GM: The whole issue focuses on the relationship you have with a state to where the state has the jurisdiction to tax you. In the past, the laws have always been that if you have a physical presence (i.e. brick and mortar store) in a state and if you have employees in that state, then you, as a company, are responsible for collecting sales tax in those states where you have a physical presence.

 

However, when the laws were written 30 or 40 years ago, they weren’t anticipating the Internet. Now what this law is saying is that if you have more than $1 million in online sales a year, then you are responsible for collecting and remitting taxes to all states in which you are selling to—which is wherever the clients are purchasing or where the customers are located. That’s a big change. In the past, if you were operating an e-commerce business in California and you only had 15 employees there then all you had to do was collect sales tax on sales made to customers in California.

 

ID: Is this bill something that small business owners with an online presence should worry about?

GM: It depends on how big they are. For the mom-and-pop companies that maybe have $10,000, $20,000 or $100,000 a year in revenue, it’s not going to affect them. In one version of the bill that passed, the threshold that you would have to comply with the law is more than $1 million. My understanding is that some people in the House want to increase that to $10 million because even if you’re a business with a $1 million in revenue, that doesn’t mean you’re generating much profits. And if profits decline, [this bill could hit small businesses hard] due to collecting and remitting sales tax from different states. The people who are most worried right now are those who are in the $1-million to $10-million annual sales bracket.

 

ID: So the bill could actually benefit qualified small business owners?

GM: While it is true that the law does create some additional reporting
 requirements, it may actually make the scary process of collecting and
 paying sales taxes much easier than the business owners expect. The bill
 passed by the Senate and now being considered in the House includes a
provision that states have to provide free software that calculates the sales tax on items sold in the state, and files the required reports for the business owner. There
 is also a safe-harbor provision in the law that protects small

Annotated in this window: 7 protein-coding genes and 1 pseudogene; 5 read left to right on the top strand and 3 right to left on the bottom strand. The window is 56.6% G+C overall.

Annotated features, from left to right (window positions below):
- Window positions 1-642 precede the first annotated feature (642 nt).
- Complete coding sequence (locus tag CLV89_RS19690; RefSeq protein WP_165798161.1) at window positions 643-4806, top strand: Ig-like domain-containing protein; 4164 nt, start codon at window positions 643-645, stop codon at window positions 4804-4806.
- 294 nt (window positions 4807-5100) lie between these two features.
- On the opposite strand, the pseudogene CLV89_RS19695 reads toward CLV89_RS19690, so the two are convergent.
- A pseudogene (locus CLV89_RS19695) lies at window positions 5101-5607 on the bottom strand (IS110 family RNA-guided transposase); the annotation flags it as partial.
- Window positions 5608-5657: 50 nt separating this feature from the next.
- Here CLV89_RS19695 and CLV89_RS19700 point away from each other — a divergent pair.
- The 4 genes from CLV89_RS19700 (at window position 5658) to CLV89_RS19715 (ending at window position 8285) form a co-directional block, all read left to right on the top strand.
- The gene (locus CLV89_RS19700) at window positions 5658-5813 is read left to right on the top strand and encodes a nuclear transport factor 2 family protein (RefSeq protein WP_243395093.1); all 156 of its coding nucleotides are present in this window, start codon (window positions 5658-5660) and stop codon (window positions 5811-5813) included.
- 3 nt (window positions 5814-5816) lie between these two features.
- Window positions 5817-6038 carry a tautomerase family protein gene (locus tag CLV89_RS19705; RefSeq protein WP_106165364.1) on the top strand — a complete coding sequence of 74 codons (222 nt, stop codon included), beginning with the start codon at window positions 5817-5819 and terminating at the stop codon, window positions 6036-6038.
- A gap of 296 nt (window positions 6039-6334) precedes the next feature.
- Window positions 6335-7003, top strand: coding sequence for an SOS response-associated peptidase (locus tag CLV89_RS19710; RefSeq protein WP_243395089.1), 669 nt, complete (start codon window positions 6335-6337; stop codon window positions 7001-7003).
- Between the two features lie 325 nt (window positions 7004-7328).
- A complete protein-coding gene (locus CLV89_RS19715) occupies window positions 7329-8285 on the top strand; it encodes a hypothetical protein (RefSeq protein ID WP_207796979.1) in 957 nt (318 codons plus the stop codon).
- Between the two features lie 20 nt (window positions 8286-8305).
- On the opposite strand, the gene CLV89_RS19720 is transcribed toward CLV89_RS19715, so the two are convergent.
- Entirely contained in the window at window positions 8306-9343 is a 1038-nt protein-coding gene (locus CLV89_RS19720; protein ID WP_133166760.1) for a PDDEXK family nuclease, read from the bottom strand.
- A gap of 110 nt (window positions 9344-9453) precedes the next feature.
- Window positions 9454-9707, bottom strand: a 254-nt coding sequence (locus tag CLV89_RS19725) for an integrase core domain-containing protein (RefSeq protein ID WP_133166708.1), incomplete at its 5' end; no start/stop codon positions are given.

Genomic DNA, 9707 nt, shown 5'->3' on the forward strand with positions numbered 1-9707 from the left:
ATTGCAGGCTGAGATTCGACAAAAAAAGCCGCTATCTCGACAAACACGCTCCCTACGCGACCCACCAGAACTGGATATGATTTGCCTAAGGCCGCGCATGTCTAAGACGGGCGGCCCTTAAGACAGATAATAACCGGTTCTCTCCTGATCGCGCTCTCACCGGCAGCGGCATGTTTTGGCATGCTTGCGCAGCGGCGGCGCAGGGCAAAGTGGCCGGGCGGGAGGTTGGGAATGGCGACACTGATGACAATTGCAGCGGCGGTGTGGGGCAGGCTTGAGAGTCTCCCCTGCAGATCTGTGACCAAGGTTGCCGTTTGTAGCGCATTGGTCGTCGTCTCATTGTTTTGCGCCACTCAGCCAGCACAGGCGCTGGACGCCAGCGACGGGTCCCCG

business owners from penalties if they collect the wrong sales tax amount 
because of a problem in the software they use. 




 

Also, in the bill passed by the Senate [there’s a provision that] will force states to simplify their sales tax collection process. In particular, each state will only be allowed to have a single point of contact for sales tax. Right now, some states, such as Alabama, require separate payments in each county. So the law could reduce the number of sales tax jurisdictions from hundreds (maybe thousands)
 to just 50 (one for each state).

 

QAgarymilkwick_PQ.jpgID: Have you been getting calls from small business clients about this bill?

GM: Yes and we expect to get more calls as news 
stories about the law continue to appear. I think business
 owners are going to be quite relieved once they understand what the law actually says. The key is to be prepared for the change. The proposed 
legislation has broad bipartisan support and it's a pretty good bet that
 it will pass in some form. Business owners who are prepared can continue to 
profit from online sales, while those who wait until the last minute may have to 
scramble to comply. 

 

ID: As a small business tax expert, do you see any problems with the bill?

GM: Not necessarily. I kind of see it from both sides. I think for our clients, they would like to see a higher threshold of $10 million to $50 million because that $1 million threshold is pretty low. The margins are so thin they’re not making very much profit on a million dollars in online sales.

 

ID: Based on your experience and insight, how should small business owners who have an online store or e-commerce site prepare themselves if this bill becomes law? What should they do and what should they not do?

GM: Make sure they have good reporting systems in place and they have a plan for being compliant. The worst thing is if they aren’t prepared and don’t begin collecting the sales tax. Then you run into serious penalties and interest. Figure out a way to be in compliance—whether that’s [small businesses] doing it internally or whether it’s hiring someone else to do it.

Disclaimer: The opinions expressed are solely those of the author and interviewees. Since the details of your situation are unique, you should always seek the services of a qualified CPA, tax advisor, and/or other financial professional.